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Neelakshi Sharma: Electrifying the world of Lithium-ion batteries

Dr. Neelakshi Sharma (Pilani, ‘20) is a Senior Research Engineer and Manager at the Battery Innovation Centre at Ola Electric, India. Having completed her Ph.D. in Condensed Matter and Materials Physics, she now looks after the development of batteries for Electric Vehicles, working closely with Lithium-ion batteries. Read on as she maps out the road ahead for the Electric Vehicle. 

Looking back at your journey from being a PhD student at BITS Pilani to working at Ola Electric, how did your time at BITS shape your career path in this field?

I did my PhD in 2016 with Prof. Anshuman Dalvi on the electrolyte part of Lithium-ion batteries, which intrigued me. I had always wanted to do a Ph.D. in Experimental Physics as this was a very new and exciting field. Additionally, I got to organize and host several cultural events at BITS, giving me a platform to showcase my talents, including playing the guitar and debating. Despite being a Ph.D. student, I was involved in many extracurricular activities that usually undergraduates do. Earlier, I wanted to do a Post-Doc, but at BITS, I enjoyed making a difference in the product used by the end consumer. Here, I learnt to relate my academic knowledge to business and consumers.

What got you interested in the field of Lithium-ion batteries? Any advice for someone wanting to explore this field further?

Before 2016, I wanted to do a Ph.D. in solid state or plasma physics. My Professor told me about this project, where liquid Lithium batteries were replaced by solid-state batteries, offering superior properties. Attending international conventions and meeting researchers from this field further motivated me. In 2019, I got more passionate about this field when I learnt that three scientists had won the Nobel Prize for their research on Lithium-ion batteries. With the advent of EVs in the market, I recognized a lot of potential and decided, even after my study, to continue in the same field of work. I eat, sleep and just dream about Lithium-ion batteries now.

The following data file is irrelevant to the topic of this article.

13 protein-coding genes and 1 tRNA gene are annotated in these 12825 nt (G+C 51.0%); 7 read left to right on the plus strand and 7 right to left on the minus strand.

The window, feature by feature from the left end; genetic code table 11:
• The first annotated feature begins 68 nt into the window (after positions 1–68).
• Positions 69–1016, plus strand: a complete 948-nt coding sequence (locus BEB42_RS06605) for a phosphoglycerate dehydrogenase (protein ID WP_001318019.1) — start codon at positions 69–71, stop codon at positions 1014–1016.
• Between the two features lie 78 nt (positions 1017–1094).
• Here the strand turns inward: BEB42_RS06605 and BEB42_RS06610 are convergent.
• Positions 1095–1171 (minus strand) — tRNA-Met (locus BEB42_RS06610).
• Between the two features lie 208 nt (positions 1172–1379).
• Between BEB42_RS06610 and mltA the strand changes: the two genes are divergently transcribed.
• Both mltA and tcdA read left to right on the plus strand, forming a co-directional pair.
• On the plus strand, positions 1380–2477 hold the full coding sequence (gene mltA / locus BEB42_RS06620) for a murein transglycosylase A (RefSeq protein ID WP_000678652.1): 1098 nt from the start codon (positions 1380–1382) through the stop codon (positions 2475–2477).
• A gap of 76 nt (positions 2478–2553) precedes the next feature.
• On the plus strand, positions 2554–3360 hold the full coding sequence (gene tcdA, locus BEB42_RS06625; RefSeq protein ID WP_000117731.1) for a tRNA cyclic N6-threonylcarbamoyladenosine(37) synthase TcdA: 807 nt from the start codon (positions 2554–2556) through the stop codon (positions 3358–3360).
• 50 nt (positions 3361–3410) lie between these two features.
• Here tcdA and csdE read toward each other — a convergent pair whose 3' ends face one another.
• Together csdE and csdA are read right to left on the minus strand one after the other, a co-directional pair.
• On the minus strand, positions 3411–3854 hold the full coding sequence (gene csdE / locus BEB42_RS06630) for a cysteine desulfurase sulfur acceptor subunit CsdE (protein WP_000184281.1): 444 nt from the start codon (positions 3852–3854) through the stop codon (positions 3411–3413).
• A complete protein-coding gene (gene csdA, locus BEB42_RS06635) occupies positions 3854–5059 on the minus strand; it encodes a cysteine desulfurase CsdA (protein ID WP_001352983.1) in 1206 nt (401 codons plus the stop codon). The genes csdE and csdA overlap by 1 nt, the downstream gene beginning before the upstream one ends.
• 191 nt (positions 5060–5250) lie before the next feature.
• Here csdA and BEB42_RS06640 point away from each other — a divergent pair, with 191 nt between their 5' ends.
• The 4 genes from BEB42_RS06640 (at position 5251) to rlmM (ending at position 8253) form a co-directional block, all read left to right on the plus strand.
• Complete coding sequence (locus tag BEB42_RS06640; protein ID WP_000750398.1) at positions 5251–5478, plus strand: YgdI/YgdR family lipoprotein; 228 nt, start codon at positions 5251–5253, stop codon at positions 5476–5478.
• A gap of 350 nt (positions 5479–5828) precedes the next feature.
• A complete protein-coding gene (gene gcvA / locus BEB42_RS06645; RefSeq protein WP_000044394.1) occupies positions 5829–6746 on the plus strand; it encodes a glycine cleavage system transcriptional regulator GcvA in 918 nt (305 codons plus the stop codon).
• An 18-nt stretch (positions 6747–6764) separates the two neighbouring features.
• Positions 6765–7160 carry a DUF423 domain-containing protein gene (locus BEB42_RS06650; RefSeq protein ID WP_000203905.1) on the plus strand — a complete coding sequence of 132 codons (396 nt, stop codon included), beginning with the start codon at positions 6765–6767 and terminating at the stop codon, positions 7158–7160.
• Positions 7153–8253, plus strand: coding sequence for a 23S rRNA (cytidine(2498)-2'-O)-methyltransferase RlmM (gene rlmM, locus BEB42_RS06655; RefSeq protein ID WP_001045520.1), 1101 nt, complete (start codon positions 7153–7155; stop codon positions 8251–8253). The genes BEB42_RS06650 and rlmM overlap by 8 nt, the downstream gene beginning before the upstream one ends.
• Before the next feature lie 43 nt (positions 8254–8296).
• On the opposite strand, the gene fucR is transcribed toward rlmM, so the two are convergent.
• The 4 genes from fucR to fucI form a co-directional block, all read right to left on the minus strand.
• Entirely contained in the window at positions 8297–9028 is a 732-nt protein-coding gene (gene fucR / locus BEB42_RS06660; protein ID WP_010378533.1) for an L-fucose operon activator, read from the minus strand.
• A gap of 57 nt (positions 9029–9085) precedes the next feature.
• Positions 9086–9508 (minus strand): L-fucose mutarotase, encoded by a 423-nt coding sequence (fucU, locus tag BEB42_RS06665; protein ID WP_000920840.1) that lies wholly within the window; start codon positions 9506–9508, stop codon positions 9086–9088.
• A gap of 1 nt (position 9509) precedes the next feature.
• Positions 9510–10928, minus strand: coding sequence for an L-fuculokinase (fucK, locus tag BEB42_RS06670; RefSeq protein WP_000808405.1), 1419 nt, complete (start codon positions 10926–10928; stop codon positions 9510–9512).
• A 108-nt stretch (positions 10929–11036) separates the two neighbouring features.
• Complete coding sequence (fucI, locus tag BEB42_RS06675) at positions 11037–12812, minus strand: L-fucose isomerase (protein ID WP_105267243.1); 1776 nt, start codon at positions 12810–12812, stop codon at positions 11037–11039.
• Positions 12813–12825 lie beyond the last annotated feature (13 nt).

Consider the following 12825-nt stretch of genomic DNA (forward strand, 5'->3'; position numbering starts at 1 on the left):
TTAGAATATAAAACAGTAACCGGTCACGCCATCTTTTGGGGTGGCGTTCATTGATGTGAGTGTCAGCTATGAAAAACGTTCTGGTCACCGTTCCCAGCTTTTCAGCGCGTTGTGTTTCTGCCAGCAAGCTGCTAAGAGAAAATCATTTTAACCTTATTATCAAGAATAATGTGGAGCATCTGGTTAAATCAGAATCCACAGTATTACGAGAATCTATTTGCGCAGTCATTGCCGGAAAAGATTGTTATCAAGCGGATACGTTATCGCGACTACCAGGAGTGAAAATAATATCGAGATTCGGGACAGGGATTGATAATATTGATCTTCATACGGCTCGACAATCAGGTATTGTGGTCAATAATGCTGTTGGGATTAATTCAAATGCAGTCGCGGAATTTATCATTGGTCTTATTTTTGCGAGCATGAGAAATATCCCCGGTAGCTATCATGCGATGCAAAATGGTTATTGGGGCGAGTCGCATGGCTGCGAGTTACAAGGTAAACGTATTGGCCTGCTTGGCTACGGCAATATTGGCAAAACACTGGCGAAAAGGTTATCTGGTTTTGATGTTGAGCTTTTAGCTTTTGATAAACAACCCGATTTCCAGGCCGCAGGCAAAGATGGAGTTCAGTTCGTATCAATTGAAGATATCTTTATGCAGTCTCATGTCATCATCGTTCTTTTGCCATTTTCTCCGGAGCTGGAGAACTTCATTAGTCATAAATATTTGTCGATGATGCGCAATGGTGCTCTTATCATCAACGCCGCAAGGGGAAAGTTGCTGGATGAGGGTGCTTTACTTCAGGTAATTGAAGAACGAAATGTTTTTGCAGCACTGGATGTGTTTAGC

As a Senior Research Engineer at Ola, can you share some exciting projects you have been involved in? What were some of the challenges you faced?

When I joined Ola Electric in 2021, we were a small team of six people, and the company was just six months old in the Electric Vehicle industry. Our goal was to launch scooters by August 15. Initially, Ola Electric was procuring batteries from external sources, and my role was to test and validate incoming cells for performance. We were also in the works for planning our own facility in Bengaluru. I filed 10 patents for Ola Electric and over time, we established the Battery Innovation Centre and grew our team to 240 members. Seeing the 1st batch of Ola S1 on the road, we felt so proud since we had designed its heart. My manager believed in me and entrusted me with leadership. I now lead two teams, one focused on solid-state batteries and the other on conventional lithium-ion battery electrodes. So, starting from procuring it from outside to making it in-house has been quite the journey.

Looking ahead, how do you envision the future of battery technology for Electric Vehicles evolving?

In the next 10 years, the future of batteries lies in solid-state technology, that offers significant advantages over conventional Lithium-ion batteries. Companies like Toyota, Volkswagen, and Ola Electric are investing in a lot of battery research. Solid-state batteries provide improved safety, eliminating concerns of thermal runaway and fire hazards. This technology has the potential to revolutionize the Electric Vehicle industry, making it safer and more accessible to the masses and dispelling misconceptions surrounding EV safety.

Neelakshi ended by quoting Robert Frost’s poem Stopping by the Woods on a Snowy Evening which says, “I have miles to go before I sleep,” and that she’s just getting started.